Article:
This post asks for mental health resources for other EAs struggling. The main thing I can offer along these lines is related to addiction – I founded a server for EAs struggling with addiction, if anyone here thinks this can be helpful for their own struggles:

It isn’t very active right now, but I will continue maintaining it, and starting up meetings where possible. You can also ask for advice, vent, or celebrate accomplishments on the text channels, even without the meetings. If this isn’t of interest, feel free to reach out to me directly, and I can try to offer comfort, advice, and resources where possible. I recently made a sequence of my writings on this subject that contain hopefully useful insights about addiction as well. I have less experience with other mental health difficulties, but feel free to reach out anyway if you want someone to talk to.

Finally, because many people here have shared suicide prevention resources, I feel compelled to address maybe the unspoken barrier many people have in reaching out on time. If you are scared of losing control, being involuntarily detained and institutionalized, and are avoiding frank discussion or treatment, please at least reach out to a hotline using a concealed IP address. Absent this, I’ve consulted an anonymous psychiatrist for advice on this worry, and was told that even if your psychiatrist or the hotline try to call the police on you, there is almost never a manhunt, so you can always just hang out at the park for a few hours and most likely be in the clear. This is not discouragement from getting more thorough treatment, I’ve been to inpatient and found it helpful, it is encouragement to get treatment even if you have these fears. They are common worries, and you can get around them while still getting help in many cases, so please try. Your life is at stake after all.

Thank you so much for writing this! I hope this isn't considered too off topic, but I run the Effective Altruism Addiction Recovery Group which I am maintaining but is still fairly slow at the moment. If you are reading this and are worried about your own addictive behaviors, feel free to join the server, or if you would rather not, feel free to reach out to me directly, and I would be happy to meet/help any way you think will be most useful. You should be able to join through this link:

Pinea did complain about how many dimensions I wanted in my ethics...

Thanks, I see what you’re saying now. I can see value in positive reinforcement at least, but I guess I have a few reactions to some of the more specific points here:

  1. Insofar as people can find reference classes they don’t fit that predict alcoholism, they can do the same for not drinking. Muslims, some other conservative theists, people with physical health conditions, people who are recovering alcoholics, people who rarely hang out with friends. I think you are at high risk if you are say a young atheist socialite in somewhere like NYC, and you can also count on very few of your friends being teetotalers. Given this I think the bigger difference the half non-drinker stat makes is to the risk of alcoholism if you do drink, which it doesn’t quite double, but probably something close to doubles (base rate I would guess is nearly a quarter of American who drink qualify as alcoholics at some point in their lives).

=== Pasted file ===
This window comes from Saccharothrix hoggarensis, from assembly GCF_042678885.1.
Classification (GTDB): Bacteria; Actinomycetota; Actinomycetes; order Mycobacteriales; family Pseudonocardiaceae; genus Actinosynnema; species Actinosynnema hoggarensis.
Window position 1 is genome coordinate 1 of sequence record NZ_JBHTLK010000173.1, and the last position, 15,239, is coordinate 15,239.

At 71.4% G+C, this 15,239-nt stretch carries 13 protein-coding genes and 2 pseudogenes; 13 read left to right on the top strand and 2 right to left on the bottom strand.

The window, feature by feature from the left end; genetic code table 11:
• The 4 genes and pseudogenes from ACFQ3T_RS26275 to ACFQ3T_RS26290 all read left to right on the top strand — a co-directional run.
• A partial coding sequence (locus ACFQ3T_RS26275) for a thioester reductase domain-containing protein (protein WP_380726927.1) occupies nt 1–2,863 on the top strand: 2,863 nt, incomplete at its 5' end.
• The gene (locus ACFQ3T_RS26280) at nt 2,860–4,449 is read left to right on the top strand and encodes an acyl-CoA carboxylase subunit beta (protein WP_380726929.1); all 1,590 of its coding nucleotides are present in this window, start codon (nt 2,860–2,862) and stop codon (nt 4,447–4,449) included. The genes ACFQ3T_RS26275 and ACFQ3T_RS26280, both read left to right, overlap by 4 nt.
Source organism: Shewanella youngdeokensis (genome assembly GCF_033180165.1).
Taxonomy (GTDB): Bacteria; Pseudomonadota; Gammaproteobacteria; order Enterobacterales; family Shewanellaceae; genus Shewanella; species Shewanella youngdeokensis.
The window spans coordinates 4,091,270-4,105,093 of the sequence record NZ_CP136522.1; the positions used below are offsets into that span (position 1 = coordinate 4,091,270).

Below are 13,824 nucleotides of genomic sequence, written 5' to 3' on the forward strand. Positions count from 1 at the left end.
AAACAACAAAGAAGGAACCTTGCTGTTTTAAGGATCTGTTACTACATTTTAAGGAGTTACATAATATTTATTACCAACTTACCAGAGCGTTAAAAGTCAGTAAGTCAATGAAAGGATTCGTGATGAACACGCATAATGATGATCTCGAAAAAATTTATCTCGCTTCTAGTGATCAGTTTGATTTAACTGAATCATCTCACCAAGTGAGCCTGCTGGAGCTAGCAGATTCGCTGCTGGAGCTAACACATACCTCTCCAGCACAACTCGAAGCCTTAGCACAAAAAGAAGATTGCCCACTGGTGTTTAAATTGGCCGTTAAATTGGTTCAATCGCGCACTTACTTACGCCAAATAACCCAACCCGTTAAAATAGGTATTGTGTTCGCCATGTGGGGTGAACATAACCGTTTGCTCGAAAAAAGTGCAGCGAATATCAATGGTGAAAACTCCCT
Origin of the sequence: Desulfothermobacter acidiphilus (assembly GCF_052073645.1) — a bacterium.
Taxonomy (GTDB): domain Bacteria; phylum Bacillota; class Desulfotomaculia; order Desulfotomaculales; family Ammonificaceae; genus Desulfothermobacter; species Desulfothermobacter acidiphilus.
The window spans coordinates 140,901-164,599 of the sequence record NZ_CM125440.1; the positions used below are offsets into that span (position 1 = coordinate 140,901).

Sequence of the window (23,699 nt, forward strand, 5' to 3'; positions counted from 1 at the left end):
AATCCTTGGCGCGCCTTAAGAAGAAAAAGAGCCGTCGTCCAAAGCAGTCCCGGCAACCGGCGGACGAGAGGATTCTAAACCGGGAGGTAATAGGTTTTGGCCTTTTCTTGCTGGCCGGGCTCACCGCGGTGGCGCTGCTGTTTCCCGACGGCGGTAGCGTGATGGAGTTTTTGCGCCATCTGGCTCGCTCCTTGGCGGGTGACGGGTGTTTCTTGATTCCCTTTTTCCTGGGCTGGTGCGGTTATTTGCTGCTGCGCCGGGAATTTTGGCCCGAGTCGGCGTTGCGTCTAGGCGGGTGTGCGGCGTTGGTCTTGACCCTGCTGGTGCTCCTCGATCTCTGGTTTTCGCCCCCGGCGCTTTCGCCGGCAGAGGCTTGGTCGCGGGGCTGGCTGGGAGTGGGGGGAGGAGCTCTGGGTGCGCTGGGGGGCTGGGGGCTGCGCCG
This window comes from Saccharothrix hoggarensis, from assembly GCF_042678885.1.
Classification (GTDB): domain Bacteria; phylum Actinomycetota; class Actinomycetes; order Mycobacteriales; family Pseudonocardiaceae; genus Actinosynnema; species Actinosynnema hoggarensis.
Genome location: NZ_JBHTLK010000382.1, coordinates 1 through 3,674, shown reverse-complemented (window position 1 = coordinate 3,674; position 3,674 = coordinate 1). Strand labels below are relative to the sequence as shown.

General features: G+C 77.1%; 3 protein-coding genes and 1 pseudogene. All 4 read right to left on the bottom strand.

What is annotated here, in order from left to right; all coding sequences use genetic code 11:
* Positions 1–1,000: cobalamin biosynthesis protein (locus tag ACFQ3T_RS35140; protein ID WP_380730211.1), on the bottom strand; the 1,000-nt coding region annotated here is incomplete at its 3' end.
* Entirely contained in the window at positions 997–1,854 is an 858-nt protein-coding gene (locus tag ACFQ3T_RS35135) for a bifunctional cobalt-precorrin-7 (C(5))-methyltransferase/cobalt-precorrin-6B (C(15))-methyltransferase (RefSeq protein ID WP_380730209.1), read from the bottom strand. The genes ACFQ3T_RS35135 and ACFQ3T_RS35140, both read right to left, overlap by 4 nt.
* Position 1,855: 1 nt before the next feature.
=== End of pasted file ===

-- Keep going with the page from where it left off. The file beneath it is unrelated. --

2. If there are sufficiently reliable things about someone’s situation/history that they can reference that it brings their risk down very significantly, then good! I would still probably disagree that it’s worth the personal risk, and think “drinking culture” is sufficiently bad that even if you fall in that bucket there are morally irresponsible ways to promote drinking, but if I can only convince people who do not have strongly mitigating factors not to drink (or heck, even just the people who have strong risk factors), then I think that would do a lot of good.

  3. Honestly as I’ve mentioned here I don’t trust people that much to judge their own risk factors off of reasonable criteria. Too many people I run into spend literal decades in denial when they actually are already alcoholics by their own later admission. Heck, I have a close friend with a personal history of an addiction-like disorder, co-occurring mental health problems, and family history of alcoholism who I haven’t been able to convince not to use cocaine because they “don’t have an addictive personality”. I think the best heuristic in these cases is usually to just not assume you’re special and go with the averages, which don’t look great.

Sorry, I'm not sure I understand what you mean here:

"I meant for the stat of non-drinkers to be a positive signal for the general population to choose not to drink and still feel normie."

Could you rephrase? As for my stats, this is an example that's been helpful. I definitely agree that most people can eventually recover and stop drinking pretty much for good (or less reliably, in moderation). I'm currently sober for about two months, and hope to fully recover myself. What I meant is that even if you do eventually recover, there are huge costs that are typically incurred along the way in physical and mental health, personal relationships, career, finances, time, immoral actions, sense of identity/control, raw suffering, and certainly an above average risk of just dying before you recover (either from things like heart attacks and cirrhosis, or suicide). Even considering that most people can eventually recover, it seems like drinking isn't worth the risk of all this unless it was significantly rarer than it is.